So you old farts, if you have had the chicken pox, get that darn shot, even if your insurance does not pay for it. Some of the meds I had to take cost for 50 mg 1000 beers.
Its not a joke.

So now I have two unfinished boats, the Aero and the Ranger.
As I explained in SJ thread, I have had no luck to find a ready to go mast.
So a friend of mine has been teaching me over the internet, how to built a mast for that beast, from carbon fiber. I have been building several short pieces, to practice, but they have not jet been to my and my friends satisfaction. But the results are getting better.
One thing we talked about, the racing class looks a little chopped of, compared to the originals.
It is what draws you, the endless tower of the mast and the huge amount of sail and the elegant hulls.
Naturally that does not work in a 9:1 scale. So we fideled around, with a 10 feet mast and than going to 11.6.
The 11.6 looks rather good, comes closer to the original ( 165 feet).
Original, would be at 9:1 around 16 feet, but that would not work by any means.

The racing class has already a 2 inch larger keel, compared to scale, to handle the max 10 foot mast.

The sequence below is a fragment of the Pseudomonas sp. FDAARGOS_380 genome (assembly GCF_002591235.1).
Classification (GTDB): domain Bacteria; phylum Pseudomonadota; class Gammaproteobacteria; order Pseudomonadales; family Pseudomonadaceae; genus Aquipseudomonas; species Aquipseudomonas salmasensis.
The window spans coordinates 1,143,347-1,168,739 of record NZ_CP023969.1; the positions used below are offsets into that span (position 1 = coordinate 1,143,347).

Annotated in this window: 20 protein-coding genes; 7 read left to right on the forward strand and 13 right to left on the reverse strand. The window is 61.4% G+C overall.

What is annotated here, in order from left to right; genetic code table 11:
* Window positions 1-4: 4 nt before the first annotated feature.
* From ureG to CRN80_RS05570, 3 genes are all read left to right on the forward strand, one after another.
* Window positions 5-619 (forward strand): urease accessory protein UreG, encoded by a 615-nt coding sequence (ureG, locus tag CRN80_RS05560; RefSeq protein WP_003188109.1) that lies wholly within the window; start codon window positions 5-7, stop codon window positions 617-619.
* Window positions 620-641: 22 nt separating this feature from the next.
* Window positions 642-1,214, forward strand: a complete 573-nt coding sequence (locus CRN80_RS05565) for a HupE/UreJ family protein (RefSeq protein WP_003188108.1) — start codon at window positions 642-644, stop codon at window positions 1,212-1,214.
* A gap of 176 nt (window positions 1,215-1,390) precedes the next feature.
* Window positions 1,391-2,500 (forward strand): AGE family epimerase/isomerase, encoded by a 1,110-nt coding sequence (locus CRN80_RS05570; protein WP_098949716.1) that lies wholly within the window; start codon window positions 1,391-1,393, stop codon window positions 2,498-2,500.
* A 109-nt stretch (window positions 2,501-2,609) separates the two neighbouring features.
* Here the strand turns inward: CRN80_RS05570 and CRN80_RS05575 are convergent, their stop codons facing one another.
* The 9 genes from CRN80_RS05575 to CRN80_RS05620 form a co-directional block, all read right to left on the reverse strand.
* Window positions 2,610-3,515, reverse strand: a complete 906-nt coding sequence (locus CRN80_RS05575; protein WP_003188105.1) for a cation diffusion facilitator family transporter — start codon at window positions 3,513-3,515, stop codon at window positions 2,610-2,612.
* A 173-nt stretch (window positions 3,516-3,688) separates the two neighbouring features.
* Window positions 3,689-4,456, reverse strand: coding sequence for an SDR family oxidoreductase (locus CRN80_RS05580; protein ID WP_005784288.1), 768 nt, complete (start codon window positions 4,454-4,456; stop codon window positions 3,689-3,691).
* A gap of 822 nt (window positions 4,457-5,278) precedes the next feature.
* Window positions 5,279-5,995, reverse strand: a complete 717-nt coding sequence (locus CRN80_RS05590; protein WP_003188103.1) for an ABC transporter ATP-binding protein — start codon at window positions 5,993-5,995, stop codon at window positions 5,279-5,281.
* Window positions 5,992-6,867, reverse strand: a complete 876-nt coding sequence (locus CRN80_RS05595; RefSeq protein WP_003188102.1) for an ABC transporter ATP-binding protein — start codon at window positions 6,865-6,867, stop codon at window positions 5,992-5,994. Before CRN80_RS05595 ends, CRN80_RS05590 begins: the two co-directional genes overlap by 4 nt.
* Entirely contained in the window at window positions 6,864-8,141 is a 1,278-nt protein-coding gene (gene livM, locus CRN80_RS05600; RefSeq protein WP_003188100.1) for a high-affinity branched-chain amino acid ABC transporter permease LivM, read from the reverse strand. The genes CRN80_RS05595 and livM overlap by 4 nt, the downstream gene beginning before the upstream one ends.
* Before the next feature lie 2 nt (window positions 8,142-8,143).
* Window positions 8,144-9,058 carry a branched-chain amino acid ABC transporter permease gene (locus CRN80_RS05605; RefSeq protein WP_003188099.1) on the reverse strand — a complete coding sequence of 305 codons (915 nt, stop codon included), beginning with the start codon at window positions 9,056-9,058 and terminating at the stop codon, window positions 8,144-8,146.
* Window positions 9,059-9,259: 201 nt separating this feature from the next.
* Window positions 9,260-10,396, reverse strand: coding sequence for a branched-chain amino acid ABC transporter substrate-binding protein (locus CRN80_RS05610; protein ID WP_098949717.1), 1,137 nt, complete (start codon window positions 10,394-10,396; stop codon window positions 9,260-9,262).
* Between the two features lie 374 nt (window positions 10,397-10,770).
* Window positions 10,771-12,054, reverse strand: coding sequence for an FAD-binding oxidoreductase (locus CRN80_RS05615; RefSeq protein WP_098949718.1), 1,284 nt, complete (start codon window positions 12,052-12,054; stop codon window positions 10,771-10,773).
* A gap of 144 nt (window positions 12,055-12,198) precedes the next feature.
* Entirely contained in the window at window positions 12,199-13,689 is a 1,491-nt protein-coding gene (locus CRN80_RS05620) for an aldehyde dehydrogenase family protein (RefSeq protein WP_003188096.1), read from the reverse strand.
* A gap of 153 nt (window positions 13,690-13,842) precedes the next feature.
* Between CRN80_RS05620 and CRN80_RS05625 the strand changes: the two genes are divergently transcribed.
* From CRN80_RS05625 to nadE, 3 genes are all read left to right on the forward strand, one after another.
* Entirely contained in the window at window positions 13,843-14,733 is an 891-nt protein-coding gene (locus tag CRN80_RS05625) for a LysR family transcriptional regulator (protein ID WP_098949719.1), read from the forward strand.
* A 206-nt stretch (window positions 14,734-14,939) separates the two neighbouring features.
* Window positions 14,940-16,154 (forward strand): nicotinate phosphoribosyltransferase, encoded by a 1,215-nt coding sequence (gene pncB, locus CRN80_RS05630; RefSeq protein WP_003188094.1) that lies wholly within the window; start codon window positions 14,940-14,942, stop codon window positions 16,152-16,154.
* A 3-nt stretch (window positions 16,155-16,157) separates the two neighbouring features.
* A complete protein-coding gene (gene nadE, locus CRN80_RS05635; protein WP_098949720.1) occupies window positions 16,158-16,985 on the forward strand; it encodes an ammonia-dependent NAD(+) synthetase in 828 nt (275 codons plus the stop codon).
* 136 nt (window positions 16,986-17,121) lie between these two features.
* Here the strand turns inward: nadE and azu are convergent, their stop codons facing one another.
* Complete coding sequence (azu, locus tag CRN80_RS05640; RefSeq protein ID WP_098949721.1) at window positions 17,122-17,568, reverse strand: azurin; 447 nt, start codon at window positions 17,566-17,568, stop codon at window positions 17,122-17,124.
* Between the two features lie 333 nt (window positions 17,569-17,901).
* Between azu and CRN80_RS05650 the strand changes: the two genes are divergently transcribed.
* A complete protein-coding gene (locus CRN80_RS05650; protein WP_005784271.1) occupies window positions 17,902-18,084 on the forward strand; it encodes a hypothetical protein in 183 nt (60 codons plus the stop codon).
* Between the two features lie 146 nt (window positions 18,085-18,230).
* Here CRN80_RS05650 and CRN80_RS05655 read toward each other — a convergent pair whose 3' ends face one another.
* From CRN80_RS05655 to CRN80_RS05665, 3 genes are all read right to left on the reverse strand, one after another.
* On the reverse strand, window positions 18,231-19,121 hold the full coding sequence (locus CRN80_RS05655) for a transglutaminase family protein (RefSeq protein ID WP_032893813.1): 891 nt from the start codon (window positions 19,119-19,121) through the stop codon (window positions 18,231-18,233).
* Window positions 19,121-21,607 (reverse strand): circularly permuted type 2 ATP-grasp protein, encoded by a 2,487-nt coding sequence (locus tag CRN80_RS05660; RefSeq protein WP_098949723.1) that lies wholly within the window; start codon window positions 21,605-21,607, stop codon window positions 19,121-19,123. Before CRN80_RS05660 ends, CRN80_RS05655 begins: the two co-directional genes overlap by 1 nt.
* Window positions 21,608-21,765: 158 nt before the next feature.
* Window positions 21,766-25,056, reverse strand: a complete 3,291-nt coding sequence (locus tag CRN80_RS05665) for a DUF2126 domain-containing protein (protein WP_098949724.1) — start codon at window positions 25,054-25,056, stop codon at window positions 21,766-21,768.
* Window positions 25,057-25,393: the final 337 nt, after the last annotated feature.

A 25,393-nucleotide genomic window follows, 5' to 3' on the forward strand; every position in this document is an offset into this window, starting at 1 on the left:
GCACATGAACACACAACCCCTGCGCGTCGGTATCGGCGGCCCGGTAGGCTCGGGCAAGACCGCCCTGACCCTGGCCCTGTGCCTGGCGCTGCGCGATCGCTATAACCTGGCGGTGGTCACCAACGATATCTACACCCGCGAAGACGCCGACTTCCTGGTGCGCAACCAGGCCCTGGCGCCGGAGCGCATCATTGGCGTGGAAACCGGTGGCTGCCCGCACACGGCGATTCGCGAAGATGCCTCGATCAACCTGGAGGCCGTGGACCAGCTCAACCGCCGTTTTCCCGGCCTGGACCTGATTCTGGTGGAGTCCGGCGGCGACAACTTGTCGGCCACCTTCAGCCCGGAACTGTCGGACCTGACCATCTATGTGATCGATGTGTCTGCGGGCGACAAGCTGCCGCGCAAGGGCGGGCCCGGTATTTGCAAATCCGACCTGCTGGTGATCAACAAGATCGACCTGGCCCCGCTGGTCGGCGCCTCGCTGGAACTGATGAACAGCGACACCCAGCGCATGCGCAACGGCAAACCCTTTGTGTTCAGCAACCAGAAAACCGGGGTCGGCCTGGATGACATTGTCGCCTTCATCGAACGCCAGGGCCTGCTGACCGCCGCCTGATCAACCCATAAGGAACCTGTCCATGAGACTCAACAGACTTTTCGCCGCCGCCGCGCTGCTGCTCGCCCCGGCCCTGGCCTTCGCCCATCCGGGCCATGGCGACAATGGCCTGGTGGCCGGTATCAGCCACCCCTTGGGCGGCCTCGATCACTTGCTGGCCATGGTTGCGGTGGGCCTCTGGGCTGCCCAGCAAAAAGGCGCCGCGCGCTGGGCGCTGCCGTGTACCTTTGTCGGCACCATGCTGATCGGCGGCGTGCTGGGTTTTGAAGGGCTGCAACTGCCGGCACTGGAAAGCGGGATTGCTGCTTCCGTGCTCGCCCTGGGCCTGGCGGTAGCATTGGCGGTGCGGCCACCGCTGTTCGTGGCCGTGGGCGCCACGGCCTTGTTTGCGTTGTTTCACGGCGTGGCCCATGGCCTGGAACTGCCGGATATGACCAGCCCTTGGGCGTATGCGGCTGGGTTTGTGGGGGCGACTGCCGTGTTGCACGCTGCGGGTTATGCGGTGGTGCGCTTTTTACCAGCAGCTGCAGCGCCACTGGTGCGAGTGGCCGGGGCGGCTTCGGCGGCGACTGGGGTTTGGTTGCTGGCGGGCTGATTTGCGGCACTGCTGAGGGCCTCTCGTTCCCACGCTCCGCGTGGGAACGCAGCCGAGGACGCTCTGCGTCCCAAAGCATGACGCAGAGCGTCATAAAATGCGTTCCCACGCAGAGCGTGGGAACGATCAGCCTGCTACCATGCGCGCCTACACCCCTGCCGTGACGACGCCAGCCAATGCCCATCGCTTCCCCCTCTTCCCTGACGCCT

So what I have come up with, is a nother keel extension, That is at it max hights 4 inches and made of lead.
It will be attached to the hull by stainless screws. The same way as I did with my Atlantis conversion.
Today I did cast the mold forms for the extension.
Because of its shape I have to have two molds, that will be later soldered together and than shaped.
As core I used a piece of insulation foam.
Last edited by Schrott; Aug 13, 2015 at 10:30 PM.
Aug 14, 2015, 12:14 PM
Registered User
Schrott,
Have you tried contacting Larry Ludwig?
Larry@LudwigRCYachts.com
He sell 120" aluminum mast blanks for the J.

Tim
Vermont
"Endeavor" #206
Aug 14, 2015, 08:38 PM
Kraut
Quote:
Originally Posted by tstone52
Schrott,
Have you tried contacting Larry Ludwig?
Larry@LudwigRCYachts.com
He sell 120" aluminum mast blanks for the J.

Tim
Vermont
"Endeavor" #206
Did that, he told me he has no way to ship them, because DHL pulled out and that was the last I ever heard from him.
Aug 15, 2015, 07:04 AM
Registered User
SailingJunkie's Avatar
How long ago was that ?
Aug 15, 2015, 09:12 AM
Kraut
Quote:
Originally Posted by SailingJunkie
How long ago was that ?
My last e-mail was roughly 6 month ago, without a response